Pro-inflammatory cytokines produced in the central nervous system (CNS) have been suggested to have a role in the anorexia and cachexia of disease. In the present study, the effects of chronic exposure of the CNS to interleukin-1 β (IL-1β) on several indicators of cachexia were studied. Rats were prepared with an intracerebroventricular (i.c.v.) cannula and an osmotic minipump that delivered vehicle or 1.56 ng/h recombinant murine IL- 1 β for 4 days. Food intake and body weight were determined daily during the 4-day infusion period and plasma IL-6 and corticosterone concentrations were determined from plasma collected postinfusion. Chronic i.c.v. infusion of IL-1β resulted in a chronic reduction in food intake. Rats infused i.c.v. with IL-1β ate less food each day compared to vehicle controls and, at the end of the 4-day infusion period, consumed an average of 17.2 g less. Intracerebroventricular infusion of IL-1β also caused an immediate and substantial loss of body weight that was sustained throughout the infusion period. In addition, rats infused with IL-1β had plasma levels of IL-6 double those of vehicle controls (401 pg/ml vs. 185 pg/ml). Plasma corticosterone concentrations were similar between treatments. These results suggest that chronic exposure of the CNS to cytokines such as IL-1β may be sufficient to induce anorexia and cachexia.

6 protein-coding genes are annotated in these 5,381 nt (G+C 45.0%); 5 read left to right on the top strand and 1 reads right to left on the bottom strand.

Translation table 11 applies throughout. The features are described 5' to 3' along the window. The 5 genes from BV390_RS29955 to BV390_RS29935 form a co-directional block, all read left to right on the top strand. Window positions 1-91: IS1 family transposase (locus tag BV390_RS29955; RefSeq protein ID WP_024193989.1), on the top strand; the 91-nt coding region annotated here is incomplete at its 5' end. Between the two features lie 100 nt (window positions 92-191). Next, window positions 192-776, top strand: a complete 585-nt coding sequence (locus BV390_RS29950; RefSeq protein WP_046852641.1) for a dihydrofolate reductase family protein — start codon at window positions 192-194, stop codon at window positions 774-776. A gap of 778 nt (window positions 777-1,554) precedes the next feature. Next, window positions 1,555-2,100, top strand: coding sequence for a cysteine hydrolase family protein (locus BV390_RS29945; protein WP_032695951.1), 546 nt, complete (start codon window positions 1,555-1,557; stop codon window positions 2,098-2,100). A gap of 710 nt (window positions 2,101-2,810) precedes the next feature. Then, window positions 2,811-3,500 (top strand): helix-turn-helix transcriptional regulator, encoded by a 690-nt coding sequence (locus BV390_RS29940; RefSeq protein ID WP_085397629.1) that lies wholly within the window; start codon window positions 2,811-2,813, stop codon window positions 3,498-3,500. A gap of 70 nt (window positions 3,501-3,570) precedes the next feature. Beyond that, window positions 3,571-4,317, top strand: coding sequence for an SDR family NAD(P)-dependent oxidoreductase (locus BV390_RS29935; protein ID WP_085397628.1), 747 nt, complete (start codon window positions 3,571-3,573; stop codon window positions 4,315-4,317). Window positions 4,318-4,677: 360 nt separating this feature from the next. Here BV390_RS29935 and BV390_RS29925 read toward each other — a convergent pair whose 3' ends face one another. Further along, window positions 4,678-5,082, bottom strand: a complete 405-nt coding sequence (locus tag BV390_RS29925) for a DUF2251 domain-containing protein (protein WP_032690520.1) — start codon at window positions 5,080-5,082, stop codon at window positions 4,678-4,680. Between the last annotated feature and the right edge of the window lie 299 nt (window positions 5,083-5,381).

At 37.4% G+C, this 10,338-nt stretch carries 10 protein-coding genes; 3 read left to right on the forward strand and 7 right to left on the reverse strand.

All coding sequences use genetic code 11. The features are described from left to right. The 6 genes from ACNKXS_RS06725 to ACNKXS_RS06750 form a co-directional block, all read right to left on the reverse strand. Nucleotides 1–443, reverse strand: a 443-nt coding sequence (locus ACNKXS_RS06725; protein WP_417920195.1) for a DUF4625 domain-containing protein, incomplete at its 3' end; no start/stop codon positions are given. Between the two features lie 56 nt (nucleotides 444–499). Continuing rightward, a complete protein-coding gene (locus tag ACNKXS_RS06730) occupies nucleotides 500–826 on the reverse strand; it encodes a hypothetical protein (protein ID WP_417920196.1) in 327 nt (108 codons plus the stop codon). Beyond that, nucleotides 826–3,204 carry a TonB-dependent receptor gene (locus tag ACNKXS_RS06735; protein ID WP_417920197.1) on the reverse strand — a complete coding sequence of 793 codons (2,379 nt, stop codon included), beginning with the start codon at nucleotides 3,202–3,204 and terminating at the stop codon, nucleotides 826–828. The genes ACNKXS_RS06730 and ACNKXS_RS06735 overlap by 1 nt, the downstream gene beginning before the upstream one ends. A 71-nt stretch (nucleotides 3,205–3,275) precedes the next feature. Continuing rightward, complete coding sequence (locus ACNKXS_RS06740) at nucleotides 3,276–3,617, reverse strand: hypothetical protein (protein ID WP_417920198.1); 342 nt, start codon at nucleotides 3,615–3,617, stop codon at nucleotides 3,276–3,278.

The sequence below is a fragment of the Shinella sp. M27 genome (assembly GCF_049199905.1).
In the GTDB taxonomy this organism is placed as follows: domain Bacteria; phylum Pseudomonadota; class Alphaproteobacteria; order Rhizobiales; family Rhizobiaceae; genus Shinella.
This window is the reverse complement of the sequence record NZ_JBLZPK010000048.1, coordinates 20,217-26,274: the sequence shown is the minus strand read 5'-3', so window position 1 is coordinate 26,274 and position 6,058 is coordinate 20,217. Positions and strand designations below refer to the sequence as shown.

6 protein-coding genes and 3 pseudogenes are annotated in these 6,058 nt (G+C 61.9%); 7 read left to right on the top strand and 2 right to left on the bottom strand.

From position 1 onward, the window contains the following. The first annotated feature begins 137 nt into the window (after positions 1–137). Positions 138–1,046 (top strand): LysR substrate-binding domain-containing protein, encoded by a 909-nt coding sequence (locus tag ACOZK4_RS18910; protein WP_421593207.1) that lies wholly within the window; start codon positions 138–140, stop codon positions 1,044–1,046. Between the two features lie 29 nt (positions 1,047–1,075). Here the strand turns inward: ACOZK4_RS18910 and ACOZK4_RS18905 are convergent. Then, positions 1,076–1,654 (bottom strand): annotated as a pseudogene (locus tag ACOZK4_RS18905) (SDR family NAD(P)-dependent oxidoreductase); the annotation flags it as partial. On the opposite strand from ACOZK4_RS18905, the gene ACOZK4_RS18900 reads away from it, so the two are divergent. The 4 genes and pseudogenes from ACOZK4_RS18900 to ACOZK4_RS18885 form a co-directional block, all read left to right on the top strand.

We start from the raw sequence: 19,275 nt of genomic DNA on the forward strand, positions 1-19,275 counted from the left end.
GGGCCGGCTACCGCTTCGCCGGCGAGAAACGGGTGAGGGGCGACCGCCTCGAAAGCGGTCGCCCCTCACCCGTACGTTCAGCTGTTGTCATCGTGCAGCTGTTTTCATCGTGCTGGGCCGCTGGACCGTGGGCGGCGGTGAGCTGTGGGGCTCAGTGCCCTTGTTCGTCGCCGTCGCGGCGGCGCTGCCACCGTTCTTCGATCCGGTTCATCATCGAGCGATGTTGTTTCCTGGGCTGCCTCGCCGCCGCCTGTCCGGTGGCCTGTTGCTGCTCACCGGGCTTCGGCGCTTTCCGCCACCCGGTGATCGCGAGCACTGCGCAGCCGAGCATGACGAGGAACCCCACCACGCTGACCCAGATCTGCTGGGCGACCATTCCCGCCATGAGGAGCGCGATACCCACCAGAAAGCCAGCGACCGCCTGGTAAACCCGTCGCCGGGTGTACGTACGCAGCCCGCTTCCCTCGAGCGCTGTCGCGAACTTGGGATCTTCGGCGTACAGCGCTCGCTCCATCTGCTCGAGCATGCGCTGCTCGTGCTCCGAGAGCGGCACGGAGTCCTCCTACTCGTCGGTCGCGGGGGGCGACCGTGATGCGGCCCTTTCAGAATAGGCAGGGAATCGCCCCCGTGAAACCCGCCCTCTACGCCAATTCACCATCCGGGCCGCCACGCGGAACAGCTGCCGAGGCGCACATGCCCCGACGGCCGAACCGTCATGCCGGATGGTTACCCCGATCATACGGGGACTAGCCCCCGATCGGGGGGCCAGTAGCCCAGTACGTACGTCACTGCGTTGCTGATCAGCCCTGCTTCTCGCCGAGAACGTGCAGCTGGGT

- Food intake